We are able to fuel during cycling effectively at 1 -1.2g /kg carbohydrate per hour, but this is the limit. So we may get a bit of extra time to exhaustion when riding on the limit but we would utilize much more then we can effectively take on.
Practice fuelling at ~ 1 gram/ kg / body weight during training on longer rides > 90/120mins. Easy short rides and you be over fuelling.
Practice. Fuelling at 1.2 gram / kg / body weight with multiple mixed carbohydrates, practice, from experience it does not work for everyone.
Leading up to the Etape - 7-10 days before
Taper training, less is more. (Of course only if the number of hours / training load warrant it)
Don’t start now making changes to your diet or try to lose an extra few pounds.
Understand that glycogen is your friend and we have limited capacity to store this in the liver and muscles.
Aim to have full glycogen stores by the day before the Etape at least.
Best Advice! We need 3-5 grams per kg body weight carbohydrate per day without exercising.
Check you are meeting your baseline carbohydrate requirements.
I.e 80kg - Baseline Carbohydrate Requirement = 240g-400g per day.
What is your daily output? - do you run for the bus, turbo train, train around the park, and if so how much? All activity will have energy and carbohydrate cost depending on the length and intensity.
From experience most riders in a sedentary job training 6-10hours will not go too wrong with a total carbohydrate intake of 6-8g/kg BW (body weight).
Ideally our carbohydrate intake varies from a rest or an easy day to training days.
7-10days before - Ask the question am I glycogen full or empty ? The weighing scales may provide some guidance if our weight is 1-2kg less than normal and or we have been training without a daily emphasis on carbohydrate.
What if we just have no idea? Then steer towards 7-8g CHO per kg with a tapered training.
Watch the calories!
It’s helpful to have a general understanding of macronutrient distribution and what we are eating.
A common mistake is to increase the carbohydrates and at the same time increase fats and proteins through the roof.
Let's take Pasta - An average 100g portion of pasta has 346Kcal, 68g CHO, 12grams Protein and 2 grams of Fat. Pretty good. Then it is very easy to start adding the calories (sauces, oils, cheese, bread with butter, dessert, wine / beer and so on)
What often happens is we meet our carbohydrate targets but our calorie intake is too high.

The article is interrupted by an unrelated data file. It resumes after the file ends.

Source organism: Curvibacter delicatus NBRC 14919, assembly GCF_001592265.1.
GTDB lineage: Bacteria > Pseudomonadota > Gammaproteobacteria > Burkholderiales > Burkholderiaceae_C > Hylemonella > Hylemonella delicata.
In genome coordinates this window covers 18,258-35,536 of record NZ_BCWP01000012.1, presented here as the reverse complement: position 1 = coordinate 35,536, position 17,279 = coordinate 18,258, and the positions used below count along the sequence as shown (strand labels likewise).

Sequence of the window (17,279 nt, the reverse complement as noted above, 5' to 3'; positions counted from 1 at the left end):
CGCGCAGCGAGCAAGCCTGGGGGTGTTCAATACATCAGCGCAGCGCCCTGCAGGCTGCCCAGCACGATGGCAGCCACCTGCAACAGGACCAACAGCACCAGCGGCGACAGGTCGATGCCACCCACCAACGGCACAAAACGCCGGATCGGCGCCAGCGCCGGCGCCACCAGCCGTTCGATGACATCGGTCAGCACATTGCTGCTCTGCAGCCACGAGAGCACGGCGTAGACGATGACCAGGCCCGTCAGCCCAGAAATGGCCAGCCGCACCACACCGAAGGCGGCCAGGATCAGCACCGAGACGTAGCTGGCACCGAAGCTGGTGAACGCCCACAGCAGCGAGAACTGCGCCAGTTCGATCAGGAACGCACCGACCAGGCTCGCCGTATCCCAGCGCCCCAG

So - We we have to be prudent with our fat intake. From experience I would recommend in the region of 25% of energy intake.
Myself included , cyclists/ athletes often apply the same nutritional guidance for the population to ourselves. AND, often we don’t eat enough of the right foods at the right times and by default in the end, end-up eating more of what we didn’t want to eat.
It is helpful to think - fuelling to train and recover.
The day before the Etape du Tour
So you are there, maybe a few days before or the day before, perhaps you will put the bike together and have a small ride. But consider, will there be somewhere to eat and precisely what you want to eat? Have you booked a restaurant / hotel food (will it be appropriate or foods you are used too, or enough) / eating from the hotel room or locally?
Be prepared. No reason not to prep and take some essentials. Make a list. For example;
· Preferred cereal, cereal bars, energy bars
· Preferred sports drink and gels
· Skimmed milk powder, flavoured milk powder or recovery drink
· Long life milk more soya or alternative milks can be packed in the hold luggage if you
· Quick cook pasta / instant noodles
· Honey, Jam
· Coffee and travel coffee maker / kettle
· Tinned fruit / dry fruit (and some fresh fruit)
· Rice Cakes / rolls / bread / bagels
Don’t let poor hygiene spoil your ride.
Is food fresh, chilled buffets – how long has been about at the fridge? When unsure - avoid. That's what we do as pro bike riders
Consider sterilizing water bottles before travelling.
Keep to the plan, don't relax too much on the food and drink front. Not after all the prep.
The aim would be by now you are already glycogen loaded. This means today you don’t have to over fuel, have 3 good carbohydrate meals, 2 good carbohydrate snacks, and some fuel if you are riding and may be a small top up in the evening.
Worst case -
The worst scenario is to feel ‘full’ / ‘bloated’ = 'blocked'. Keep hydrated. Fluids all meals, couple 500mls bottles, electrolyte or hydration tablets if hot.